- May help Asthmatics. Coffee contains trace amounts of theophylline that dilates lung airways and at higher medicinal doses is used as a treatment for asthma. In fact, caffeine has been shown to improve lung airway function for up to four hours, in people with asthma.
Dr. Miller is Professor of Cardiovascular Medicine at the University of Maryland School of Medicine in Baltimore, Maryland USA and a member of the American College of Cardiology Nutrition Workgroup. His latest book is “Heal Your Heart: The Positive Emotions Prescription to Prevent & Reverse Heart Disease“.
The original proverb, “Eat an apple on going to bed and you’ll keep the doctor from earning his bread,” is well recognized in its simplified form (“an apple a day…”) and may now also “keep diabetes away” based on a study released earlier this week. The new Australian study surveyed dietary habits in more than 7,500 men and women and found that consumption of at least 2 servings of fresh fruits daily was associated with ~35% decrease in developing Type 2 diabetes over the 5-year follow-up period.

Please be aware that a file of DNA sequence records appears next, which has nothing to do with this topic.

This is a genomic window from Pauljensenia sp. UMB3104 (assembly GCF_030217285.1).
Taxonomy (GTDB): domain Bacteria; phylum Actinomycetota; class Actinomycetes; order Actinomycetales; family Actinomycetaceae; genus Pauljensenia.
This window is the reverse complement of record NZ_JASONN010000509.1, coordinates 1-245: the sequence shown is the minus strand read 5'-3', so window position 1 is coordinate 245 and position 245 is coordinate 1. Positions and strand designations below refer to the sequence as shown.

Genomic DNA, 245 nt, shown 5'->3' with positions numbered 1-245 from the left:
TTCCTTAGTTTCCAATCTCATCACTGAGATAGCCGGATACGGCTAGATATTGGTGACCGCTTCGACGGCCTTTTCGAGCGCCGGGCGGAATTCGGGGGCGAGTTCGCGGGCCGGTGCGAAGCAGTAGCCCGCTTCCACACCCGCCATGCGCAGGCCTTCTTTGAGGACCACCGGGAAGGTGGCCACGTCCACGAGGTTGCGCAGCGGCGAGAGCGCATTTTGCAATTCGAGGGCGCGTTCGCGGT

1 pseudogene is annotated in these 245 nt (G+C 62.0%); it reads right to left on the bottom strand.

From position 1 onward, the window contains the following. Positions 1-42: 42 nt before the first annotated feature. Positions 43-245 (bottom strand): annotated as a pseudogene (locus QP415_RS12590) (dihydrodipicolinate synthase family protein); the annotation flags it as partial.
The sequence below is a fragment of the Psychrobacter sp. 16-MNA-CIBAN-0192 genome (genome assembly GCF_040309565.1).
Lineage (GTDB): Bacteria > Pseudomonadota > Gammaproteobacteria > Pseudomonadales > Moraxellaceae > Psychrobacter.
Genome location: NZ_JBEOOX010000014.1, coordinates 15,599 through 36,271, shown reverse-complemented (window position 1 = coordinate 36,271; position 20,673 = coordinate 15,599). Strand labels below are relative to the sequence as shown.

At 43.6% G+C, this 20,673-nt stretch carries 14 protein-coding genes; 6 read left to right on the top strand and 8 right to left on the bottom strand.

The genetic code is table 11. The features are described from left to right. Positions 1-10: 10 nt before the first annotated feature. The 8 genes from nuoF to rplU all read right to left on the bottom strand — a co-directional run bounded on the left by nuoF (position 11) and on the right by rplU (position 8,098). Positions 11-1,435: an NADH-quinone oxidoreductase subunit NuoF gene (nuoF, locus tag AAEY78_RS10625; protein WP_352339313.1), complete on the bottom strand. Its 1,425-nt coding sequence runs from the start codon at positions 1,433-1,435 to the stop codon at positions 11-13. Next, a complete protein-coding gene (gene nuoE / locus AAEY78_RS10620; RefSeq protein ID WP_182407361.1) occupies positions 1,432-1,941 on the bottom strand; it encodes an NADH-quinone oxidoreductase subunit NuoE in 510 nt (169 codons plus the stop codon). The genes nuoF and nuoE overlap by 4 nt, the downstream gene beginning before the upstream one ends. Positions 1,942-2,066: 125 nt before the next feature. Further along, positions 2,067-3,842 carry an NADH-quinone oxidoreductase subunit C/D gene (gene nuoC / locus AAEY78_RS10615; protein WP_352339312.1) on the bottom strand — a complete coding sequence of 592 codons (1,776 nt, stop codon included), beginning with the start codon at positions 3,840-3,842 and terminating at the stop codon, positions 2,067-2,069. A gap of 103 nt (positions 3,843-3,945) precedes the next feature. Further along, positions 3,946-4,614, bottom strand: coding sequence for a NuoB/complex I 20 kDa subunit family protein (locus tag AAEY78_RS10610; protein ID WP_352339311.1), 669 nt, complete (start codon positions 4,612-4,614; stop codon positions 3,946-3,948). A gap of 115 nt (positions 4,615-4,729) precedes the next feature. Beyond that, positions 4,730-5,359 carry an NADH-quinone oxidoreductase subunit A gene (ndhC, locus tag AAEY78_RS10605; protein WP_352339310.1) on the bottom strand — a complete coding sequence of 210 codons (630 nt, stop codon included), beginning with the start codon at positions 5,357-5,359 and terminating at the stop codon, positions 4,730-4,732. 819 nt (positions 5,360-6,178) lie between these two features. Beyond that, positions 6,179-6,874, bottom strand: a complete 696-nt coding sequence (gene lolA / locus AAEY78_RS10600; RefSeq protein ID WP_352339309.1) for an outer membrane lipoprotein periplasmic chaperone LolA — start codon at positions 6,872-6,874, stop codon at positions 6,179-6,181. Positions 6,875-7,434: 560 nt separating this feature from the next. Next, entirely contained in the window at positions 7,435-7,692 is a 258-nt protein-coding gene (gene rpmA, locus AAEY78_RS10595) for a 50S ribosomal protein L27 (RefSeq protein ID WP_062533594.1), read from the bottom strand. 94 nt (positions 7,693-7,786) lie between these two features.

Fruits that contributed to this benefit were apples, bananas, oranges and other citrus fruits whereas drinking fruit juice had no effect. Among the individual fruits tested, only apples were independently associated with lower blood glucose levels and improved insulin sensitivity.
In addition to being a rich source of fiber that slows the absorption of glucose (thereby keeping the pancreas from overworking/overproducing insulin that over time may lead to insulin resistance), apples also contain the flavonoid, quercetin, that suppresses inflammation, a chronic process that promotes insulin resistance.
Because there is a tight intersection between metabolic syndrome, Type 2 diabetes and heart disease, cardiologists are becoming more involved in coordinating care with our diabetes and endocrine specialists. Ironically, two of the newer classes of medications used to treat diabetes, the SGLT2 inhibitors and GLP1 agonists are being embraced by heart specialists because of proven benefit in reducing cardiovascular risk.